“Is this important?” is a question I am sometimes asked as I sit down to watch a game of football. It fills me with dread, not simply because it could be interpreted as a coded challenge to my commandeering of the television. It is actually a deeply philosophical question, which induces a kind of agony as I flounder in search of a response. Sometimes the question will come with a qualification. “I meant, is this for something?”, or “Is there something being handed out at the end of this?”. There is a need to know whether this game I want to watch isn’t just part of the same endless football cycle. The answer to whether a match could ever be important is obviously no, however much people approvingly quote Bill Shankly in these matters. The answer to the supposedly more benign version of the question is also no, and sometimes no less of a squirm-inducing experience.
While I expect these choices to be scrutinised, I was even more alarmed by a recent comment by a longstanding follower of the game: “I don’t keep it up with it as much as I used to. It doesn’t feel like it means anything anymore.” Again, I would never have quibbled with the technical validity of claims that football doesn’t mean anything. But it must surely be invested with something. What draws in the punter? What makes it meaningful for them? There is the tribal identity, of course, but there are noble things as well. Witnessing technical ability, skill and athleticism combined with the human factor that makes performing at a high level more than a question of talent and practice. The question I also return to, however, is the importance of the prize, and just as crucially, its authenticity. Does the prize merit our attention?
They say the chief attraction of sport for spectators and viewers is that it provides unscripted drama. When football was rebranded by Sky in the early 1990s, with the aid of Margaret Thatcher’s favourite advertising agency, Saatchi & Saatchi, outcomes may not have been absolutely determined but the cast of central characters was permanently restricted with only occasional walk on parts for interlopers. Yet the public don’t seem particularly put out by this. And even if, in the case of England, the market for football on television is peaking, the Premier League is now an export market, and there are new territories to conquer across all parts of the globe.
The same development has happened with Europe’s premier football competition, the Champions League, the final of which is on this weekend. Teams from Romania and Serbia don’t win this tournament anymore. This writer was hostile to extending entry into the Champions League to runners-up of top European leagues, later expanded to third and fourth placed teams. Yet not many people shared that consternation, I noticed, even when the tournament was being won by teams who were thirty points adrift in their national championship the previous year. Eventually I realised I had come to resemble the Japanese soldiers who didn’t surrender when the Second World War ended, like Hiroo Onoda, who held out on the island of Lubang in the Philippines until 1974. Now I’m actually used to being a holdout. I come from a holdout village, in fact, some of whose inhabitants were reluctant to acknowledge Daylight Savings Time for many decades. I still think the name of the competition should be changed, but this was a battle even I had to concede was futile. Rank and file football supporters simply aren’t bothered by this, and like having more regular matchups between the traditional powers, even if it means permanently entrenching their power. And let’s be honest, that team that finished a distant fourth in the Premier League did provide a memorable moment in winning the Big Cup.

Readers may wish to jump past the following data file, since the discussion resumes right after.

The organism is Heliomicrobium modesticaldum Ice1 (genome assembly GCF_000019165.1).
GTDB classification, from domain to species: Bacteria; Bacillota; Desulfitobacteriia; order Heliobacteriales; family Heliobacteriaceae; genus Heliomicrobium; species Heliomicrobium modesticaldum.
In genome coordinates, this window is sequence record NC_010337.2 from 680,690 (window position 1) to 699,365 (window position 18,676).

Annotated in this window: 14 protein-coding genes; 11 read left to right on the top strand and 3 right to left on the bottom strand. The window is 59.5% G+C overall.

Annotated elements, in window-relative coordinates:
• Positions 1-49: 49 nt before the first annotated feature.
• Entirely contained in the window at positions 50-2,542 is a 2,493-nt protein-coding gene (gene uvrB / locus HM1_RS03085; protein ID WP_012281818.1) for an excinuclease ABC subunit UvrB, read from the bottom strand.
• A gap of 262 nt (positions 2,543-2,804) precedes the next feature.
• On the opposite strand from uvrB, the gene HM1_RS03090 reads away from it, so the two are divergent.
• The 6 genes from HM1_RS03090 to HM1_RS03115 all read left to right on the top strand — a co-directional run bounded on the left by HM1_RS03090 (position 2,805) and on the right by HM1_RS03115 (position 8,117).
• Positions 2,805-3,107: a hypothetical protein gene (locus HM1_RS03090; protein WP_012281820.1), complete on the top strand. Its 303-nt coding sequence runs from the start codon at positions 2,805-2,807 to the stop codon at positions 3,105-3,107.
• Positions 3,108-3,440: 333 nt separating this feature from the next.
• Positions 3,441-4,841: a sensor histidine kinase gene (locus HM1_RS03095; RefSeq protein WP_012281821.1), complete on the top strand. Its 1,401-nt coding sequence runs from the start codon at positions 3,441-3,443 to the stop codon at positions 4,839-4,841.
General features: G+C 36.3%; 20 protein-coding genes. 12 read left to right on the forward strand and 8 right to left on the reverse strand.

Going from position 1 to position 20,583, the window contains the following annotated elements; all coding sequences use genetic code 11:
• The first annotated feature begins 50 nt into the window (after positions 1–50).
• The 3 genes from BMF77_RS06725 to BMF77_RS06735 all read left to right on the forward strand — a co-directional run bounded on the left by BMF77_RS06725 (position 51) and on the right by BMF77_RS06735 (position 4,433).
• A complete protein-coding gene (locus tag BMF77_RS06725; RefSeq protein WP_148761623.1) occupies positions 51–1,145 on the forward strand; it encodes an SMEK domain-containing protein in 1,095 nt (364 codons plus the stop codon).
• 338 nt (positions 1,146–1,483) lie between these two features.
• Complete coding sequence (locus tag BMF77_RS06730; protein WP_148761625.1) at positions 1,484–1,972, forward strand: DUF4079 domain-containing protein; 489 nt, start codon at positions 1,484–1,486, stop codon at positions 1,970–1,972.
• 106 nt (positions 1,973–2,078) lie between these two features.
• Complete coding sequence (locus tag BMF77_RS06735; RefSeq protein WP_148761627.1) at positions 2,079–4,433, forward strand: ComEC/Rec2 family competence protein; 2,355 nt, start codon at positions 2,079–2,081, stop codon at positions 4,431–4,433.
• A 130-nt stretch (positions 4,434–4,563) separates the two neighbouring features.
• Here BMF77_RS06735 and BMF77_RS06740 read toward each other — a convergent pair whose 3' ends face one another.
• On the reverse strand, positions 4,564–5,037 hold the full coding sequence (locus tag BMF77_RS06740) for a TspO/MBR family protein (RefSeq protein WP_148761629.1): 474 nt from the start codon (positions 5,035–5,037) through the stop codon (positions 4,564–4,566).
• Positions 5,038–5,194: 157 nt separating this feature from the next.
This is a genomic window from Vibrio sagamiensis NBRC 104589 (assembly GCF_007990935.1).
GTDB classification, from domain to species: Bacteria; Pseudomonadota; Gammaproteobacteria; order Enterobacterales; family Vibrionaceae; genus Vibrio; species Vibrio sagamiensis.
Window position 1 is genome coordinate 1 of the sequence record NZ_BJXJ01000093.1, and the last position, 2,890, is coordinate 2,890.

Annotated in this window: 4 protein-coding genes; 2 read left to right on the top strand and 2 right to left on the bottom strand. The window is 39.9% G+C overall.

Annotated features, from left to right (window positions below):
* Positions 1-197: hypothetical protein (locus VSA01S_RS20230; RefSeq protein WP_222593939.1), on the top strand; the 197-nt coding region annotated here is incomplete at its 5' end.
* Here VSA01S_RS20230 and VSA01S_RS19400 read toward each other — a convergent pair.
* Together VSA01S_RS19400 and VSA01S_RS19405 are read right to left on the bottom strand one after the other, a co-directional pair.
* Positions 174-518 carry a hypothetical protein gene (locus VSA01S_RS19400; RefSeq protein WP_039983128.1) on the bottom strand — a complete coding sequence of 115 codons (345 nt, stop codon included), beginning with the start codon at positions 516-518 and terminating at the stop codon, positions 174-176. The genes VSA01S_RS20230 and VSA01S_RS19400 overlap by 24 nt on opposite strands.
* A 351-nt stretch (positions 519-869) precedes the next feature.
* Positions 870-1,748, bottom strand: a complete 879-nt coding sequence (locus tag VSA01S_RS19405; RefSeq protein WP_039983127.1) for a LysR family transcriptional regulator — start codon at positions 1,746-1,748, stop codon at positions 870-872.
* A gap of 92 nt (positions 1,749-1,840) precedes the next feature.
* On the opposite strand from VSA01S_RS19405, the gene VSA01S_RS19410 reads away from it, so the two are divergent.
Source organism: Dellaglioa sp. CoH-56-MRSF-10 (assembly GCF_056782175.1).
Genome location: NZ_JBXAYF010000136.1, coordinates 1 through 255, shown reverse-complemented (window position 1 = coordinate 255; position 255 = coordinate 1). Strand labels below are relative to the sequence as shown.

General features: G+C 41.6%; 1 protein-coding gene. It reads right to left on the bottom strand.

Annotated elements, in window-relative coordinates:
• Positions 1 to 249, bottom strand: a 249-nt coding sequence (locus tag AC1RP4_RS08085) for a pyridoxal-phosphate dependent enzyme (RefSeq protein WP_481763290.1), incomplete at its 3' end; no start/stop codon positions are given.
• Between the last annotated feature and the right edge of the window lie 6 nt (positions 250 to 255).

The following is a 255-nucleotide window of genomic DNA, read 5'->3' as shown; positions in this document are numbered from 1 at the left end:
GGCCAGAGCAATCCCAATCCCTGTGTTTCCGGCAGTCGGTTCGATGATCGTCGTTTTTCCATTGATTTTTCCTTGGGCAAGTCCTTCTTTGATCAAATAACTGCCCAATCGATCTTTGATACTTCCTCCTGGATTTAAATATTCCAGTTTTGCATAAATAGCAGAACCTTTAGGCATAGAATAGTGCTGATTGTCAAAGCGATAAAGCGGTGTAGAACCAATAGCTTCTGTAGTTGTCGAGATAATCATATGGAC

So it’s clear that changing a competition doesn’t automatically lead a squandering of public interest. In fact, many competition formats have been continuously tinkered with over time, or “revamped”, as a television executive might nowadays put it. Sometimes for the better. But are the way games are actually played under threat? Steady advances in equipment, physical preparation and tactical sophistication there may have been, but the world’s popular sports haven’t fundamentally changed since they were codified, mostly in the late 19th century. There are changes to some sports either afoot or bubbling, however. Twenty20 cricket has gone well beyond being a niche short form of the game. No advantage scoring in tennis has its adherents, in certain boardrooms I’m sure. And people are questioning the length of time a round of golf takes. Apparently this is because we simply don’t have the time to take a proper interest in sports and pastimes like we used to. Wariness is the watchword with all these “innovations”, while saluting those sports that almost never change, and whose main events would be recognisable to people who watched them many years ago. The final of the World Snooker Championship is still played over 35 frames at the Crucible Theatre, the Derby is the same 12 furlongs race in Epsom that it’s been since almost the first running in the 1780s, the Tour de France still witnesses drama on the great mountain passes of the Alps and the Pyrenees. The beauty of the prize is inseparable from their sense of continuity.
To suggest an answer, trophies and medals have a limited importance, because they have almost no meaning. As the defense attorney Freddy Riedenschneider, played by Tony Shalhoub in the Coen brothers’ The Man Who Wasn’t There instructed the court, one shouldn’t look at the facts, but at the meaning behind the facts. When I am hit with the question “Is this important?”, obviously I am interested in who wins, but the answer I really want to give is that is I am hoping for a moment or, even better, a whole absorbing narrative. Something transcendent that gives this contest worthwhile human interest. That’s where the meaning ultimately lies.